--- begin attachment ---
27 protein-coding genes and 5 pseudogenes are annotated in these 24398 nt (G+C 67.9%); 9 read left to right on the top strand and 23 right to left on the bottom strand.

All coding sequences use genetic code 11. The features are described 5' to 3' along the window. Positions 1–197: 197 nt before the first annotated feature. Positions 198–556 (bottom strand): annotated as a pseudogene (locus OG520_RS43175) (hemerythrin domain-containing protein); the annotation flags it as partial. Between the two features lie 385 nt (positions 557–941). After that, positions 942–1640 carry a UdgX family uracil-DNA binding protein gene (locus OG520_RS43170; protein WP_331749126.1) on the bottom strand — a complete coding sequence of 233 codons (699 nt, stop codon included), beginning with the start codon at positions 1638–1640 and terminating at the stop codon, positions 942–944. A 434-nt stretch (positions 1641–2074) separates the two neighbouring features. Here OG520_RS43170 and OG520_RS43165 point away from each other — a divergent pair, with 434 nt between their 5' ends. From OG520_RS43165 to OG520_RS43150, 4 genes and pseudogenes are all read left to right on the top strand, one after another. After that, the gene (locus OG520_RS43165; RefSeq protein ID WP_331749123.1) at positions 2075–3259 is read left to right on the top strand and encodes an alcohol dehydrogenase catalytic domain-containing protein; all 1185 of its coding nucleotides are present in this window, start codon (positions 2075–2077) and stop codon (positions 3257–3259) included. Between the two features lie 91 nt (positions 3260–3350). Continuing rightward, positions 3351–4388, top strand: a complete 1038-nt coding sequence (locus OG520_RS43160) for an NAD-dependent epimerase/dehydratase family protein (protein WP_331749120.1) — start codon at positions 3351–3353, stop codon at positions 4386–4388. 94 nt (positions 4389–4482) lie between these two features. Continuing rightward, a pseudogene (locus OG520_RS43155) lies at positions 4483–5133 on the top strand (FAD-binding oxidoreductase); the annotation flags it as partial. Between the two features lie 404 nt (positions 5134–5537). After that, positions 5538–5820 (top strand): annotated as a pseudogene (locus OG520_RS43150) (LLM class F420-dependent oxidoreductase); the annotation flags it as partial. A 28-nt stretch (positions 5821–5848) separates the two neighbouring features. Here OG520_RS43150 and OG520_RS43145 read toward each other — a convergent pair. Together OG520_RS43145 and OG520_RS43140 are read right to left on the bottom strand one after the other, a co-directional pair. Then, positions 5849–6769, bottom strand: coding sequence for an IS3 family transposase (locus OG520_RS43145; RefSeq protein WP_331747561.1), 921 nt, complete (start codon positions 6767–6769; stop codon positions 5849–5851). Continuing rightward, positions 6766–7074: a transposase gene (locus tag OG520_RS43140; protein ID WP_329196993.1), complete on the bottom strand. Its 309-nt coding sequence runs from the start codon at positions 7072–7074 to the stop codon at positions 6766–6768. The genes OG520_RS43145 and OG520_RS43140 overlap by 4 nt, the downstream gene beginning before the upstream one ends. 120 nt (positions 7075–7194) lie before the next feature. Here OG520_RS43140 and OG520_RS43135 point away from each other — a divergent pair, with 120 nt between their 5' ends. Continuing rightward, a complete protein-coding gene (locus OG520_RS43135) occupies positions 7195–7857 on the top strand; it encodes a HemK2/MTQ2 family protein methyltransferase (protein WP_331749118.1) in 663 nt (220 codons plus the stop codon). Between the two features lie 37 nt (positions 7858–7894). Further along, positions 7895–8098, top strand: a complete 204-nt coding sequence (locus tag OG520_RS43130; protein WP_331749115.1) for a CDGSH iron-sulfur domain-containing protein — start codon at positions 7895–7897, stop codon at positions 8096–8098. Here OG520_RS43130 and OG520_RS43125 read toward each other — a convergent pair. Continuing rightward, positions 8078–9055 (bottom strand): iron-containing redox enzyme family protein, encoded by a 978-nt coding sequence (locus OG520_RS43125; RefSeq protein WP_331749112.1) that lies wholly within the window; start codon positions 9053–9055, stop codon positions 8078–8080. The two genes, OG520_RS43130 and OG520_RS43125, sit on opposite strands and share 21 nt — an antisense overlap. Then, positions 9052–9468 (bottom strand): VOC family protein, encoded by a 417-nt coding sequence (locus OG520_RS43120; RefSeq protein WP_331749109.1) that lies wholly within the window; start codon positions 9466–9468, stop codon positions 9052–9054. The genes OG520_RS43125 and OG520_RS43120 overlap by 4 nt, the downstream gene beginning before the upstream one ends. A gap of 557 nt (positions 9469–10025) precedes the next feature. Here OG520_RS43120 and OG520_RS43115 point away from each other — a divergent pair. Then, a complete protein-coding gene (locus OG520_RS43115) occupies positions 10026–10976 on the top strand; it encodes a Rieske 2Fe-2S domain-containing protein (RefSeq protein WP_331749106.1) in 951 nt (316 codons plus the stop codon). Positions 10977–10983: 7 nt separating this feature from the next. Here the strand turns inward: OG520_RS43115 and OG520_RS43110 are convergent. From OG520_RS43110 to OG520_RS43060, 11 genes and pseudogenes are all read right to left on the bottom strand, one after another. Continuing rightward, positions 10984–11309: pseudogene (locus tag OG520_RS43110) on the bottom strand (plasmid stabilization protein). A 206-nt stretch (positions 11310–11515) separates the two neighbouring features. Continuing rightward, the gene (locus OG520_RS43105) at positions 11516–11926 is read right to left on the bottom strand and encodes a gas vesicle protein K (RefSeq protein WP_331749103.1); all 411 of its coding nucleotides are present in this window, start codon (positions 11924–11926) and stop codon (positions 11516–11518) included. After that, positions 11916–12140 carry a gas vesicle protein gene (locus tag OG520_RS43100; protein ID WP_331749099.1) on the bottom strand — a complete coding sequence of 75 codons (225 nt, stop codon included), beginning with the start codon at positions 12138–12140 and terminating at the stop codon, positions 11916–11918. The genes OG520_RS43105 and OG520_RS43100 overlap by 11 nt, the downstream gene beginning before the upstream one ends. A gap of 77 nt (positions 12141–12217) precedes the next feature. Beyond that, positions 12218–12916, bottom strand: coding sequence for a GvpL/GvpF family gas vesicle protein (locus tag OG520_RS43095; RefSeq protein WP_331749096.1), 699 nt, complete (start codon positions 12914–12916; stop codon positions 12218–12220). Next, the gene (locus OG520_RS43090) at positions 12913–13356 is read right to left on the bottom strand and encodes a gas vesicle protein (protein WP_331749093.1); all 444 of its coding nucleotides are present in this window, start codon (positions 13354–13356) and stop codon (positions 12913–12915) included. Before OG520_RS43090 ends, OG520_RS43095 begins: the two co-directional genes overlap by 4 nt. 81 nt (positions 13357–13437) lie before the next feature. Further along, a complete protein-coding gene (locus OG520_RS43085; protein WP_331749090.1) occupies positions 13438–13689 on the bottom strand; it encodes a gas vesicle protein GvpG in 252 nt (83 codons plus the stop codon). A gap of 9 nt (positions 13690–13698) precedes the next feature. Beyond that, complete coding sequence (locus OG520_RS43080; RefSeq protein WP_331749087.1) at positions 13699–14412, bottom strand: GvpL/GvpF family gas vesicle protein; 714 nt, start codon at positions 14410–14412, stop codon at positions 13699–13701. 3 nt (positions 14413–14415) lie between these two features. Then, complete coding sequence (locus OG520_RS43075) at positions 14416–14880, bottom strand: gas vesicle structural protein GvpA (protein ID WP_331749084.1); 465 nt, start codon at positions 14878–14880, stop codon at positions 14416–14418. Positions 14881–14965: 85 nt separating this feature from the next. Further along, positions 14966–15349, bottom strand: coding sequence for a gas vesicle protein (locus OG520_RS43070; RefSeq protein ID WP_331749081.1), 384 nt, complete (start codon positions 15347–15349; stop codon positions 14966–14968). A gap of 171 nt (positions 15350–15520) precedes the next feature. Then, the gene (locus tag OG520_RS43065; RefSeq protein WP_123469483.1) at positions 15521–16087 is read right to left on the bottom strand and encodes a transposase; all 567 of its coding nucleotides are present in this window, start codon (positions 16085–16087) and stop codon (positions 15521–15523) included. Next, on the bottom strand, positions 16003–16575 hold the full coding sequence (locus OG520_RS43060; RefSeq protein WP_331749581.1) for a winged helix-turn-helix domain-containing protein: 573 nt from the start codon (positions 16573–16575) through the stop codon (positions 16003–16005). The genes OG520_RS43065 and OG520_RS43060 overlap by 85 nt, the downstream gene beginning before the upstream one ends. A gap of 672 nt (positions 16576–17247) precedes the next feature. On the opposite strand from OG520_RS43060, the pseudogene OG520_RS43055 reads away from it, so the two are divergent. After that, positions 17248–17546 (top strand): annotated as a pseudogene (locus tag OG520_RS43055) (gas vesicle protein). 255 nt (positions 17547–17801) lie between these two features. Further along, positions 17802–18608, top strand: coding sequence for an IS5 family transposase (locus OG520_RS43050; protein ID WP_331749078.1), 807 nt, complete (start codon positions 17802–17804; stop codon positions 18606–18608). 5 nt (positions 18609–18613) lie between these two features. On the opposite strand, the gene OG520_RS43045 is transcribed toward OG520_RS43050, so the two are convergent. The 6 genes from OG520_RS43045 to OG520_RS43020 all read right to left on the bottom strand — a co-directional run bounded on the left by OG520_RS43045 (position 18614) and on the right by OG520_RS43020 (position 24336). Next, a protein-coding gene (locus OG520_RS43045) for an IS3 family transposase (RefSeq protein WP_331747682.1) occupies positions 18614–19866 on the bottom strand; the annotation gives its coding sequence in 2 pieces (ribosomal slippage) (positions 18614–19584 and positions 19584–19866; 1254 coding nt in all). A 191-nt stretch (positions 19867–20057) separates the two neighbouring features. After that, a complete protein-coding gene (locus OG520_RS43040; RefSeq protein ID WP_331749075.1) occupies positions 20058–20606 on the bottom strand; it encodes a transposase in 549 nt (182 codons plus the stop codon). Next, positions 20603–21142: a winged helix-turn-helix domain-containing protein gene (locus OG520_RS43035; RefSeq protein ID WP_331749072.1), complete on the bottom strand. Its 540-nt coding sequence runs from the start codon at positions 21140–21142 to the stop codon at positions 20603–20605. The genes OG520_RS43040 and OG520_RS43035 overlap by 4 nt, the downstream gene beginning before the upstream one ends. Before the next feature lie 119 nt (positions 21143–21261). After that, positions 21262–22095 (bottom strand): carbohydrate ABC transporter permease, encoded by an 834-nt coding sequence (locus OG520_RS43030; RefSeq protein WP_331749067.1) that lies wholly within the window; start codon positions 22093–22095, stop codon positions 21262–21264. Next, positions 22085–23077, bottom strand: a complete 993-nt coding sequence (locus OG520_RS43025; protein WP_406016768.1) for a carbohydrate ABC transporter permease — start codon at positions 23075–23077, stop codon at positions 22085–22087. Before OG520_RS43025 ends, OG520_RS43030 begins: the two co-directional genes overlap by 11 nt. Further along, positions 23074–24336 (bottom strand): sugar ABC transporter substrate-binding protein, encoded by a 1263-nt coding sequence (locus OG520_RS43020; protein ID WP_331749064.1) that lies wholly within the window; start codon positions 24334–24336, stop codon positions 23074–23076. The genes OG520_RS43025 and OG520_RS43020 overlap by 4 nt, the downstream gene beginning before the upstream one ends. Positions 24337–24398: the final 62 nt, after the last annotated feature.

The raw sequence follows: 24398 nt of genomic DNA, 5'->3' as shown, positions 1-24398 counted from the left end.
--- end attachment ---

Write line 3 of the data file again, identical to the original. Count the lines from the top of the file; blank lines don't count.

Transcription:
The raw sequence follows: 24398 nt of genomic DNA, 5'->3' as shown, positions 1-24398 counted from the left end.